Following on from the broadcast email letter to members ‘Calling time on full face black makeup’, on 3rd July 2020, here are some of the frequently asked questions from members. Please send any questions or feedback about face paint to firstname.lastname@example.org
What do you mean by “full face black or other skin tone makeup”?
JMO response: “Any solid full face coloured make up which could be taken by an observer as likely to imitate or parody a skin colour different from your own.” ‘Make up’ is used here as a general term to mean any kind of stage make up, face paint, soot, charcoal, or similar.
Although we acknowledge that our member teams are not intentionally racist, this practice has long been associated with making fun of other races, through the portrayal of memes and stereotypes. Since these historical portrayals most often used “blacking” of various sorts, full face black make up is now irrevocably associated with giving offence. It does not matter that it is not meant in that way. It is the effect on others – not the intent – which could give rise to a legal challenge for racial harassment under the Equality Act.
The key words are “solid” and “full face”. If you want black to be part of your makeup or disguise, that is fine. If you want to use only black, including smudgy or streaky designs, that is fine too – just keep it to less than half of the visible skin on your face. Obvious patterns and designs are also a good way of using black without the potential to cause problems. If you want to use a mask or face covering, please make sure that it doesn’t imitate full face black or other skin tone.
We want teams to honour the spirit of the request, not to worry about the minutiae of what is and is not allowed.
In short, we are asking teams to work with us on this matter, to help protect themselves and their fellow member teams from unintended problems.”
How can we achieve the look we want without using full face black?
Think about what effect you are trying to achieve. Just disguise? Looking hard or tough? Looking fun and approachable?
You could use other colours that look bold, tough and foreboding.
Consider how the paint is applied – a sponged rough-edged look can convey a rough tough feel.
A ‘chimney sweeps’ look can look tough and dishevelled – but keep it to below half of the visible skin on your face. Please don’t use soot or burnt cork as they may be carcinogenic.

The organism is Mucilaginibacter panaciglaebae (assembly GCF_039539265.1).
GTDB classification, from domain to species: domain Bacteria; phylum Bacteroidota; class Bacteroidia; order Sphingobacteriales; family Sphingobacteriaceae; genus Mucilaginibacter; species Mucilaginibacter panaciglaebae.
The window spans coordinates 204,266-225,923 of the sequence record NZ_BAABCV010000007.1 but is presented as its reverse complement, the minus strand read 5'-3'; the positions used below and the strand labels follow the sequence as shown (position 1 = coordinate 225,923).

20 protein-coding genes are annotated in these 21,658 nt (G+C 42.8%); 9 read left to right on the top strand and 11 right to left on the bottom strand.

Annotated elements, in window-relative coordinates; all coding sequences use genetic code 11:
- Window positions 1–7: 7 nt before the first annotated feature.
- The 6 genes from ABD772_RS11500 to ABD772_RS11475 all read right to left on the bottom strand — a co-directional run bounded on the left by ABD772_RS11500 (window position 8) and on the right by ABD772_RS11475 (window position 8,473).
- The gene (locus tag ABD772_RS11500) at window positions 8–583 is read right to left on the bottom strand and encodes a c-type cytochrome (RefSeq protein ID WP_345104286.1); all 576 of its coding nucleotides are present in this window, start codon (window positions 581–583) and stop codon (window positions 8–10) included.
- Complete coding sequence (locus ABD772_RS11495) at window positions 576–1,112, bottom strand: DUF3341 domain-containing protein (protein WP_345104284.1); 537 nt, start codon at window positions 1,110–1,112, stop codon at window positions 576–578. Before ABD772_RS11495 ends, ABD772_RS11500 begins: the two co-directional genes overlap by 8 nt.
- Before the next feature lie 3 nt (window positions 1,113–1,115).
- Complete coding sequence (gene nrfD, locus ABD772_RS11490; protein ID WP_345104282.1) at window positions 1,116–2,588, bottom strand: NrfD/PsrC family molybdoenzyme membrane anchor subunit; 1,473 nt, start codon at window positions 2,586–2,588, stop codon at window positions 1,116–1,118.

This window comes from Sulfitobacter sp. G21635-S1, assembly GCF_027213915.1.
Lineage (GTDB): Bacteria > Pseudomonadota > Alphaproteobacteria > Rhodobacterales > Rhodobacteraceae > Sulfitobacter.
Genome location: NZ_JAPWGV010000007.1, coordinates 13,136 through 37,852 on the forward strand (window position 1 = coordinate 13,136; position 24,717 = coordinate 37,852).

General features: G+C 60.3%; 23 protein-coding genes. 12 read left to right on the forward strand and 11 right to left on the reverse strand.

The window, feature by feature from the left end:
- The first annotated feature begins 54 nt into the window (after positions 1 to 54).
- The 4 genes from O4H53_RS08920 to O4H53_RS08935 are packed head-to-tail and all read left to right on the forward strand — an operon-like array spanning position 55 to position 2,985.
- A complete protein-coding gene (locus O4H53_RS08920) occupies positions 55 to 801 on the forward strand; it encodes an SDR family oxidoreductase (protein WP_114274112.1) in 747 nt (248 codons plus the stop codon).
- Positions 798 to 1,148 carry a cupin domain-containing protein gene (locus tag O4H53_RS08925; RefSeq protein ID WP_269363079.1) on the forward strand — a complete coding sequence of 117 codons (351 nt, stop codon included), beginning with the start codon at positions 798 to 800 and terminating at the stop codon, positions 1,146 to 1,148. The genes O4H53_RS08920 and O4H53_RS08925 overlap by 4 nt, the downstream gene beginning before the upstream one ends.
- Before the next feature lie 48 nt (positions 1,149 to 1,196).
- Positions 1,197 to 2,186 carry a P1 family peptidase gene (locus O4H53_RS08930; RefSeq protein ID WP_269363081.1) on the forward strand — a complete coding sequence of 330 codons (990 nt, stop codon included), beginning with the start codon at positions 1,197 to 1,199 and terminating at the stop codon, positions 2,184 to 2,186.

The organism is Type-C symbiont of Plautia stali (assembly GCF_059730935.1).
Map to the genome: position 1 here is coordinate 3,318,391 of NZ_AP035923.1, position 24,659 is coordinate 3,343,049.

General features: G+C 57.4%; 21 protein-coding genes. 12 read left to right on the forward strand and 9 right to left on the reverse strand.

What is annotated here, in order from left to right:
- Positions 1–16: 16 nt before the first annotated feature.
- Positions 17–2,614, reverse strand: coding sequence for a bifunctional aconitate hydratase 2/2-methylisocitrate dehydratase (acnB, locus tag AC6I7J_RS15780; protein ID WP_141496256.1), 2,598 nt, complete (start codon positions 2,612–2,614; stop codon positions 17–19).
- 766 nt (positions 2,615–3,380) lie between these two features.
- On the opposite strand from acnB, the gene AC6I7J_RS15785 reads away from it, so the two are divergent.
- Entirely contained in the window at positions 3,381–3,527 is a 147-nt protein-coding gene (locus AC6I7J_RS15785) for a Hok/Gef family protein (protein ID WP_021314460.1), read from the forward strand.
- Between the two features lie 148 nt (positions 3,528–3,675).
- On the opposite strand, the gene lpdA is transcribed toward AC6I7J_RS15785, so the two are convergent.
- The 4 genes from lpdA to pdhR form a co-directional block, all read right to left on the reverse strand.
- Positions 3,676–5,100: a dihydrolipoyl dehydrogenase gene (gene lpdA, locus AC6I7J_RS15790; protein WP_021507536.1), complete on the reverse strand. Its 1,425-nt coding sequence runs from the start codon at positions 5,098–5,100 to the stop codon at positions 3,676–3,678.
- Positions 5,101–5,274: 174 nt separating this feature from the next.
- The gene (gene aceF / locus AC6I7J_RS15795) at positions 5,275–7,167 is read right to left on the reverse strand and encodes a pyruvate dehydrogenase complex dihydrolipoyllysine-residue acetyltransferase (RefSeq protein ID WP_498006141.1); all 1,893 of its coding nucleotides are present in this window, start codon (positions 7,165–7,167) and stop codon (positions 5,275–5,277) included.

Try applying a stripe or symbol over the main colour of paint. Two colours with a good contrast will show up well.
Blocky patterns can be an effective disguise.
But black is an effective disguise!
Perhaps too effective – it certainly sends a multitude of messages, not all of them perhaps being the effect you are seeking.
But there are effective alternatives. Look around, experiment, try different colours, different patterns, combinations, masks.
In some teams each person has a different design of face paint which can be interesting for the audience and a good talking point.
There are now a great range of Covid masks – could that be your inspiration? What about veils, tatters, party disguises, …
This hasn’t been an issue before, why now?
Because we are your friends, and you need to hear this from us rather than anyone else. It has been an issue for many years. We first raised it formally in 2016 but it has always been a topic for discussion. See our Guidelines to teams using face paint as a disguise (2016).
In the last few years several teams have moved away from full face black makeup without a negative impact on the team or audience. Some teams have found that the conversation with the audience has moved on from asking about black face paint to asking about the dances and the music.
Yes, the Black Lives Matter movement has influenced our stance. Now is the time to change and to be seen to change. We are not a political organisation, but neither are we totally removed from the society in which we live and perform.
But it’s traditional!
(a) We do not define ourselves by what our predecessors may or may not have done. Teams breach “tradition” every time they devise a new dance, use a new tune or change the nature and material of their costume.
(b) Tradition is not sacred. The Morris Federation owes its existence to a societal shift and a breach with the previously promulgated “tradition” that only men could perform the Morris.
(c) Tradition does not excuse offence. What was acceptable in the past has shifted, and is no longer acceptable in our world of today. You might be interested in looking at these articles from the Runnymede Trust a leading independent race equality think tank and for a long read see Patrica Bater’s thesis: ‘Blacking Up’: English Folk Traditions and Changing Perceptions about Black People in England (2013)
We hope that this has answered some of your questions, and will provide inspiration to teams/individuals as they navigate through a transition from full face black makeup to other alternatives.
If you have any questions, or anything at all you wish to discuss with us on this topic, or any experiences of moving away from full face black makeup, or statements from your team that you wish to share, please do email us at email@example.com.
We would like to hear from all member teams who may be affected by this. Please email us at firstname.lastname@example.org